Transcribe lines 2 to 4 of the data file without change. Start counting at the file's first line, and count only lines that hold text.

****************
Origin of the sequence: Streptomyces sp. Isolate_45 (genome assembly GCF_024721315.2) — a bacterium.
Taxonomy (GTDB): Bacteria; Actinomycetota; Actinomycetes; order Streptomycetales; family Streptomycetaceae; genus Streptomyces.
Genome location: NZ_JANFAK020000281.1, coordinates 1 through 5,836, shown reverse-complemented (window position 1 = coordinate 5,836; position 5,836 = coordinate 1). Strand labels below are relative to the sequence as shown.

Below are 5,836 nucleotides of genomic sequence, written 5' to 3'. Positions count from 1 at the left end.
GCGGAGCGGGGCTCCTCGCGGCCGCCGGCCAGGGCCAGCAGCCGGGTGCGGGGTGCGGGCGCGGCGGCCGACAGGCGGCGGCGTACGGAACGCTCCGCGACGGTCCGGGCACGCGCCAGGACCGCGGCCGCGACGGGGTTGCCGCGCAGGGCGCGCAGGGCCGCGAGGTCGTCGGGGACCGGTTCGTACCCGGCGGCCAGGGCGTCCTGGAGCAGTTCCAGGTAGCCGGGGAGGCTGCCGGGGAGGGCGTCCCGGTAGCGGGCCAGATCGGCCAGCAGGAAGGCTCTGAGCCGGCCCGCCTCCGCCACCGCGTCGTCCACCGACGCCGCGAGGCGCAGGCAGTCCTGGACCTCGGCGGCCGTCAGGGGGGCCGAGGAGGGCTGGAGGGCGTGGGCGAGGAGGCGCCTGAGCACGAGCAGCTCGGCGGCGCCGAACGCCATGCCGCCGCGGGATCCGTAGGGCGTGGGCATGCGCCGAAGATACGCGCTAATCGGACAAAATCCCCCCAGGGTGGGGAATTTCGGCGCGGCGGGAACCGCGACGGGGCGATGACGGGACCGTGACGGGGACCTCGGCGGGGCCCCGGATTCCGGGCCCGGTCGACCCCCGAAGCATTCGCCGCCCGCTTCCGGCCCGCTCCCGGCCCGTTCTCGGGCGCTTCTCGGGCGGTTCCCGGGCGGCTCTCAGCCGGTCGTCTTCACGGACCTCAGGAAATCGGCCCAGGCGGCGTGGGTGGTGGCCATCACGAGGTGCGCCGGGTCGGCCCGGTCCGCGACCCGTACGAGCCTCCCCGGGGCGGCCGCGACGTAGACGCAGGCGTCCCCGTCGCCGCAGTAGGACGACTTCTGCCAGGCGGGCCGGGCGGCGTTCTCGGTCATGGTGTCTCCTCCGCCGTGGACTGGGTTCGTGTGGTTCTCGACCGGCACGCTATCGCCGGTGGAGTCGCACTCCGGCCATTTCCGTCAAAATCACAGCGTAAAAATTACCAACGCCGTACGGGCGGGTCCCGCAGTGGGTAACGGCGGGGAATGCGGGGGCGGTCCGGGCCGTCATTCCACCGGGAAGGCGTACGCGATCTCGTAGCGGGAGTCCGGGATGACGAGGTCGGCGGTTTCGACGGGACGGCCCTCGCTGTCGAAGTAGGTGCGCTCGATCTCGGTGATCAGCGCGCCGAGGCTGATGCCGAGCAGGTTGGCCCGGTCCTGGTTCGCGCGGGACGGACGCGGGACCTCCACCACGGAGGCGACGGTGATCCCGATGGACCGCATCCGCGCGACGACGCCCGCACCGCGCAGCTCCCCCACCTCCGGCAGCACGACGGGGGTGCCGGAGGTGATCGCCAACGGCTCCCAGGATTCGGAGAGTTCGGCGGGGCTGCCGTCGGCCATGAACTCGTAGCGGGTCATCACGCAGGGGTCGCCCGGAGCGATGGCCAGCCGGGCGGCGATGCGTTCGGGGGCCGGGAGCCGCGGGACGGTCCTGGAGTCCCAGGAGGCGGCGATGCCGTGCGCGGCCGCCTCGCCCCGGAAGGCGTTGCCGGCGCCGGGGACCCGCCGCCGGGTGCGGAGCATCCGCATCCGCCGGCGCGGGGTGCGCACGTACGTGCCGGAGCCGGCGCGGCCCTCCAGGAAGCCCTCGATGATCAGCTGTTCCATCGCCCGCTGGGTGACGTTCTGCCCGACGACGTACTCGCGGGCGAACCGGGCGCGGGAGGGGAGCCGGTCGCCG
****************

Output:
Taxonomy (GTDB): Bacteria; Actinomycetota; Actinomycetes; order Streptomycetales; family Streptomycetaceae; genus Streptomyces.
Genome location: NZ_JANFAK020000281.1, coordinates 1 through 5,836, shown reverse-complemented (window position 1 = coordinate 5,836; position 5,836 = coordinate 1). Strand labels below are relative to the sequence as shown.

Below are 5,836 nucleotides of genomic sequence, written 5' to 3'. Positions count from 1 at the left end.